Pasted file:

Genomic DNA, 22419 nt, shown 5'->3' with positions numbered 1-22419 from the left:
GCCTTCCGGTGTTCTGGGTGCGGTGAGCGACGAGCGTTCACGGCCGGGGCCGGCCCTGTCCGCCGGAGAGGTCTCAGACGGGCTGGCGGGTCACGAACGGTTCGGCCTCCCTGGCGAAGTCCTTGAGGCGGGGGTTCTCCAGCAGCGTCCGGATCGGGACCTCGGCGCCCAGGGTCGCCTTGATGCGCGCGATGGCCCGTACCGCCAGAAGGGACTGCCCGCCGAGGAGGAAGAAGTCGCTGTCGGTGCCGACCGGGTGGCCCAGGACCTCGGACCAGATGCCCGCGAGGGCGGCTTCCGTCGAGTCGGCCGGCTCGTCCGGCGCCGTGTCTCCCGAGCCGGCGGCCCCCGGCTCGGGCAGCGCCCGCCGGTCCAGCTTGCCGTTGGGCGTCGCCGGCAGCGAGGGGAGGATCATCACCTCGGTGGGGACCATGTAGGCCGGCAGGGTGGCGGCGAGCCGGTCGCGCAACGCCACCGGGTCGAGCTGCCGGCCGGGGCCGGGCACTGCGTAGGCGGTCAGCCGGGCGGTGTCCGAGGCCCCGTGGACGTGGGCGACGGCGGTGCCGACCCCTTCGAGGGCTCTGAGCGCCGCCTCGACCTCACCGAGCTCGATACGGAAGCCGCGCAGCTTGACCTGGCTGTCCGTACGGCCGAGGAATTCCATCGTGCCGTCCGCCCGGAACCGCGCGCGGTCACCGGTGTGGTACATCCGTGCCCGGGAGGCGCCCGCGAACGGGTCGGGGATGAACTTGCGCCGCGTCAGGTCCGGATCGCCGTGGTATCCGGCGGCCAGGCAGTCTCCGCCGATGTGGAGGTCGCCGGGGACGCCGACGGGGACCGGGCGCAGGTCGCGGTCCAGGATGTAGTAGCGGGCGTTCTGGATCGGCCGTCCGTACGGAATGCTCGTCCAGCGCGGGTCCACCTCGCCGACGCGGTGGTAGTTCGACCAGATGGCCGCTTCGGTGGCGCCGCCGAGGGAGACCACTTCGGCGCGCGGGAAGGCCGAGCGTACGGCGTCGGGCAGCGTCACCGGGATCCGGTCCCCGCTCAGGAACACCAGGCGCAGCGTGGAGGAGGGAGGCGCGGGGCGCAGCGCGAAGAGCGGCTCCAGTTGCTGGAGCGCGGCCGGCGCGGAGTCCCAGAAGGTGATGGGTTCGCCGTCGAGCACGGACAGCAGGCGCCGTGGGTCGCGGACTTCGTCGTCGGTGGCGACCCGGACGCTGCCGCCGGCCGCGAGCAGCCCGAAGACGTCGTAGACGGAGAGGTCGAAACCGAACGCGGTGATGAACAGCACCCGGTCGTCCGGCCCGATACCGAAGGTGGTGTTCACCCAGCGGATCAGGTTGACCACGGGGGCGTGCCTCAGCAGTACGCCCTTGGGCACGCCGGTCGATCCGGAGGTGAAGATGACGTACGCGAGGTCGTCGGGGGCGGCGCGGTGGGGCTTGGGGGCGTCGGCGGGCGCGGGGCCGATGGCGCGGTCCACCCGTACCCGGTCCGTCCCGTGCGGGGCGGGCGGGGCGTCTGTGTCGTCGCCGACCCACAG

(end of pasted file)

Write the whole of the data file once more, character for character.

Genomic DNA, 22419 nt, shown 5'->3' with positions numbered 1-22419 from the left:
GCCTTCCGGTGTTCTGGGTGCGGTGAGCGACGAGCGTTCACGGCCGGGGCCGGCCCTGTCCGCCGGAGAGGTCTCAGACGGGCTGGCGGGTCACGAACGGTTCGGCCTCCCTGGCGAAGTCCTTGAGGCGGGGGTTCTCCAGCAGCGTCCGGATCGGGACCTCGGCGCCCAGGGTCGCCTTGATGCGCGCGATGGCCCGTACCGCCAGAAGGGACTGCCCGCCGAGGAGGAAGAAGTCGCTGTCGGTGCCGACCGGGTGGCCCAGGACCTCGGACCAGATGCCCGCGAGGGCGGCTTCCGTCGAGTCGGCCGGCTCGTCCGGCGCCGTGTCTCCCGAGCCGGCGGCCCCCGGCTCGGGCAGCGCCCGCCGGTCCAGCTTGCCGTTGGGCGTCGCCGGCAGCGAGGGGAGGATCATCACCTCGGTGGGGACCATGTAGGCCGGCAGGGTGGCGGCGAGCCGGTCGCGCAACGCCACCGGGTCGAGCTGCCGGCCGGGGCCGGGCACTGCGTAGGCGGTCAGCCGGGCGGTGTCCGAGGCCCCGTGGACGTGGGCGACGGCGGTGCCGACCCCTTCGAGGGCTCTGAGCGCCGCCTCGACCTCACCGAGCTCGATACGGAAGCCGCGCAGCTTGACCTGGCTGTCCGTACGGCCGAGGAATTCCATCGTGCCGTCCGCCCGGAACCGCGCGCGGTCACCGGTGTGGTACATCCGTGCCCGGGAGGCGCCCGCGAACGGGTCGGGGATGAACTTGCGCCGCGTCAGGTCCGGATCGCCGTGGTATCCGGCGGCCAGGCAGTCTCCGCCGATGTGGAGGTCGCCGGGGACGCCGACGGGGACCGGGCGCAGGTCGCGGTCCAGGATGTAGTAGCGGGCGTTCTGGATCGGCCGTCCGTACGGAATGCTCGTCCAGCGCGGGTCCACCTCGCCGACGCGGTGGTAGTTCGACCAGATGGCCGCTTCGGTGGCGCCGCCGAGGGAGACCACTTCGGCGCGCGGGAAGGCCGAGCGTACGGCGTCGGGCAGCGTCACCGGGATCCGGTCCCCGCTCAGGAACACCAGGCGCAGCGTGGAGGAGGGAGGCGCGGGGCGCAGCGCGAAGAGCGGCTCCAGTTGCTGGAGCGCGGCCGGCGCGGAGTCCCAGAAGGTGATGGGTTCGCCGTCGAGCACGGACAGCAGGCGCCGTGGGTCGCGGACTTCGTCGTCGGTGGCGACCCGGACGCTGCCGCCGGCCGCGAGCAGCCCGAAGACGTCGTAGACGGAGAGGTCGAAACCGAACGCGGTGATGAACAGCACCCGGTCGTCCGGCCCGATACCGAAGGTGGTGTTCACCCAGCGGATCAGGTTGACCACGGGGGCGTGCCTCAGCAGTACGCCCTTGGGCACGCCGGTCGATCCGGAGGTGAAGATGACGTACGCGAGGTCGTCGGGGGCGGCGCGGTGGGGCTTGGGGGCGTCGGCGGGCGCGGGGCCGATGGCGCGGTCCACCCGTACCCGGTCCGTCCCGTGCGGGGCGGGCGGGGCGTCTGTGTCGTCGCCGACCCACAG